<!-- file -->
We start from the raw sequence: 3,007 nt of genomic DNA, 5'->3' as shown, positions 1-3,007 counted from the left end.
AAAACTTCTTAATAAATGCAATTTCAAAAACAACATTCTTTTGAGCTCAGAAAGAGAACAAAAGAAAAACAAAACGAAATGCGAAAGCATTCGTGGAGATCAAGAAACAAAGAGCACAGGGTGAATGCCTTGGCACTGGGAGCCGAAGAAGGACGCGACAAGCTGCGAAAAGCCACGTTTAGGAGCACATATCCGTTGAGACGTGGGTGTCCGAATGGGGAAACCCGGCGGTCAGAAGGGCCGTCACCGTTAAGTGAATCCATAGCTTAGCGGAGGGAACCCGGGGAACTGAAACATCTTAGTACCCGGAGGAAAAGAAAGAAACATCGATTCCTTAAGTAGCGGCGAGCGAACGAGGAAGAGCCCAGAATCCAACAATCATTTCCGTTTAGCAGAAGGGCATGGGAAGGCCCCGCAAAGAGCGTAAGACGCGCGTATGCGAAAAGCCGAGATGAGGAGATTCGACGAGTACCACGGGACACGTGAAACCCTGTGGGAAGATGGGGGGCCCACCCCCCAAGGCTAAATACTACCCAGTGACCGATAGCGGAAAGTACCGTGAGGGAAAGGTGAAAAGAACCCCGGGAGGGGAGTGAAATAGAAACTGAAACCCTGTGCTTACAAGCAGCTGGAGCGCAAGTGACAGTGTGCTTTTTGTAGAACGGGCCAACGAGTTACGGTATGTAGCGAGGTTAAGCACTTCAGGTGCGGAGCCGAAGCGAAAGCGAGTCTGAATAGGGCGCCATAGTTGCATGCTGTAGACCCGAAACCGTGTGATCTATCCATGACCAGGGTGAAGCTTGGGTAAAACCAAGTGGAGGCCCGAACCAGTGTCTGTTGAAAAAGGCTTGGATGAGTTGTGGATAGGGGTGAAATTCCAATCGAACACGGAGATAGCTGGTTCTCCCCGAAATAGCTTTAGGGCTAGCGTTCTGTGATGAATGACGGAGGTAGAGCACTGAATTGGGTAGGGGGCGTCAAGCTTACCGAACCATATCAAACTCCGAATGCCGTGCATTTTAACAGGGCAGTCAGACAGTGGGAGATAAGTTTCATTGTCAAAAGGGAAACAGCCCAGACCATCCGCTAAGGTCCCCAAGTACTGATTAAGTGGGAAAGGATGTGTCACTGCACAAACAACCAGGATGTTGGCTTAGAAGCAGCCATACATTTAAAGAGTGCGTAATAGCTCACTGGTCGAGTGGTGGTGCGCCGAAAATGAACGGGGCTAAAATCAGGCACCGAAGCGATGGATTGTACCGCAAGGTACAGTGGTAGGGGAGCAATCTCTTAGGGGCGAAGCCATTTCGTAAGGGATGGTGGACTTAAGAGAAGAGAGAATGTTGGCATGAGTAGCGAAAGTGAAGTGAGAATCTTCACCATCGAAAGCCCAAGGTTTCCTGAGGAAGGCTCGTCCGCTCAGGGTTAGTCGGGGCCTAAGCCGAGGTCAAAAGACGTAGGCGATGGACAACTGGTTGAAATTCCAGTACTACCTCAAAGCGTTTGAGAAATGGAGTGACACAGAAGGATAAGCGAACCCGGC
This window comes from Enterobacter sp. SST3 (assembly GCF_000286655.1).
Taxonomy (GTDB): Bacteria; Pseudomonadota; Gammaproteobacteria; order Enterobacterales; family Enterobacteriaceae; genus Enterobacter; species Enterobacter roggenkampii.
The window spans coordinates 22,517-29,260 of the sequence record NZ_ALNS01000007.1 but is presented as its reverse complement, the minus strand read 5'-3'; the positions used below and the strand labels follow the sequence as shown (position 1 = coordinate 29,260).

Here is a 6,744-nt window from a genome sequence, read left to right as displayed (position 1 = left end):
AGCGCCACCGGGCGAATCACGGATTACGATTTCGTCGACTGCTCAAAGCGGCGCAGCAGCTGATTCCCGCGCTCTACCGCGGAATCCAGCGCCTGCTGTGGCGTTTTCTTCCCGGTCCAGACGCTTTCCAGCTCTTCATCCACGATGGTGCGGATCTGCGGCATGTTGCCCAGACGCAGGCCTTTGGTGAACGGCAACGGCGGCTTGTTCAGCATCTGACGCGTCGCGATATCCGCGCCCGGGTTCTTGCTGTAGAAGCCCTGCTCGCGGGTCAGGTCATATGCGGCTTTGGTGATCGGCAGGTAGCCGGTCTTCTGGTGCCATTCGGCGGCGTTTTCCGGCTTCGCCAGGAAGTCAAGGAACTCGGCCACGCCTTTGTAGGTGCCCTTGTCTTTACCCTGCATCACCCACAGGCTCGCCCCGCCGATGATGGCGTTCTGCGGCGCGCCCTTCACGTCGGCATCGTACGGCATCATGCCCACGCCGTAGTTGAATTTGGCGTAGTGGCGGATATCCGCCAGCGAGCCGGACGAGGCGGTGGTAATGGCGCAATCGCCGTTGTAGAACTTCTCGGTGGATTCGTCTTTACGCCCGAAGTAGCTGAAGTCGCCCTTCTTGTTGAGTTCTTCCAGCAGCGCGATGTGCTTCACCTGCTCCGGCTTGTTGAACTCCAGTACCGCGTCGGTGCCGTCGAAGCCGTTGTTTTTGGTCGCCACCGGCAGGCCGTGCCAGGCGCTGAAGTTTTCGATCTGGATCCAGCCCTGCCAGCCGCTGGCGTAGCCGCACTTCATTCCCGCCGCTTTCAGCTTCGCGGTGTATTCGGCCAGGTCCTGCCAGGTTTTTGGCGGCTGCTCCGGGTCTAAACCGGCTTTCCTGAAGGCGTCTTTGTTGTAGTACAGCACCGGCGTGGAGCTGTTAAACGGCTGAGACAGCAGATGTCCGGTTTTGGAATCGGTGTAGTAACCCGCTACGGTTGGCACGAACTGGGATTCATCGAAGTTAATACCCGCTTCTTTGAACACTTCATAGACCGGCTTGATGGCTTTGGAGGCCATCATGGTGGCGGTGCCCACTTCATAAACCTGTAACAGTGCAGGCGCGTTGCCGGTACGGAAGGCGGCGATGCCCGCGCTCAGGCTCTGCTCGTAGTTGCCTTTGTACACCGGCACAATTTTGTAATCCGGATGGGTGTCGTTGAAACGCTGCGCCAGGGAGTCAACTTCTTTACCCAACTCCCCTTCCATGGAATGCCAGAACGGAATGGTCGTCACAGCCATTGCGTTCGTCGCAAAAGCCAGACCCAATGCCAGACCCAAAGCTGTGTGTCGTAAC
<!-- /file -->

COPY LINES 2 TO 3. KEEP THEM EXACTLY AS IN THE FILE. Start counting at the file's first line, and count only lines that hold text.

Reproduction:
AAAACTTCTTAATAAATGCAATTTCAAAAACAACATTCTTTTGAGCTCAGAAAGAGAACAAAAGAAAAACAAAACGAAATGCGAAAGCATTCGTGGAGATCAAGAAACAAAGAGCACAGGGTGAATGCCTTGGCACTGGGAGCCGAAGAAGGACGCGACAAGCTGCGAAAAGCCACGTTTAGGAGCACATATCCGTTGAGACGTGGGTGTCCGAATGGGGAAACCCGGCGGTCAGAAGGGCCGTCACCGTTAAGTGAATCCATAGCTTAGCGGAGGGAACCCGGGGAACTGAAACATCTTAGTACCCGGAGGAAAAGAAAGAAACATCGATTCCTTAAGTAGCGGCGAGCGAACGAGGAAGAGCCCAGAATCCAACAATCATTTCCGTTTAGCAGAAGGGCATGGGAAGGCCCCGCAAAGAGCGTAAGACGCGCGTATGCGAAAAGCCGAGATGAGGAGATTCGACGAGTACCACGGGACACGTGAAACCCTGTGGGAAGATGGGGGGCCCACCCCCCAAGGCTAAATACTACCCAGTGACCGATAGCGGAAAGTACCGTGAGGGAAAGGTGAAAAGAACCCCGGGAGGGGAGTGAAATAGAAACTGAAACCCTGTGCTTACAAGCAGCTGGAGCGCAAGTGACAGTGTGCTTTTTGTAGAACGGGCCAACGAGTTACGGTATGTAGCGAGGTTAAGCACTTCAGGTGCGGAGCCGAAGCGAAAGCGAGTCTGAATAGGGCGCCATAGTTGCATGCTGTAGACCCGAAACCGTGTGATCTATCCATGACCAGGGTGAAGCTTGGGTAAAACCAAGTGGAGGCCCGAACCAGTGTCTGTTGAAAAAGGCTTGGATGAGTTGTGGATAGGGGTGAAATTCCAATCGAACACGGAGATAGCTGGTTCTCCCCGAAATAGCTTTAGGGCTAGCGTTCTGTGATGAATGACGGAGGTAGAGCACTGAATTGGGTAGGGGGCGTCAAGCTTACCGAACCATATCAAACTCCGAATGCCGTGCATTTTAACAGGGCAGTCAGACAGTGGGAGATAAGTTTCATTGTCAAAAGGGAAACAGCCCAGACCATCCGCTAAGGTCCCCAAGTACTGATTAAGTGGGAAAGGATGTGTCACTGCACAAACAACCAGGATGTTGGCTTAGAAGCAGCCATACATTTAAAGAGTGCGTAATAGCTCACTGGTCGAGTGGTGGTGCGCCGAAAATGAACGGGGCTAAAATCAGGCACCGAAGCGATGGATTGTACCGCAAGGTACAGTGGTAGGGGAGCAATCTCTTAGGGGCGAAGCCATTTCGTAAGGGATGGTGGACTTAAGAGAAGAGAGAATGTTGGCATGAGTAGCGAAAGTGAAGTGAGAATCTTCACCATCGAAAGCCCAAGGTTTCCTGAGGAAGGCTCGTCCGCTCAGGGTTAGTCGGGGCCTAAGCCGAGGTCAAAAGACGTAGGCGATGGACAACTGGTTGAAATTCCAGTACTACCTCAAAGCGTTTGAGAAATGGAGTGACACAGAAGGATAAGCGAACCCGGC
This window comes from Enterobacter sp. SST3 (assembly GCF_000286655.1).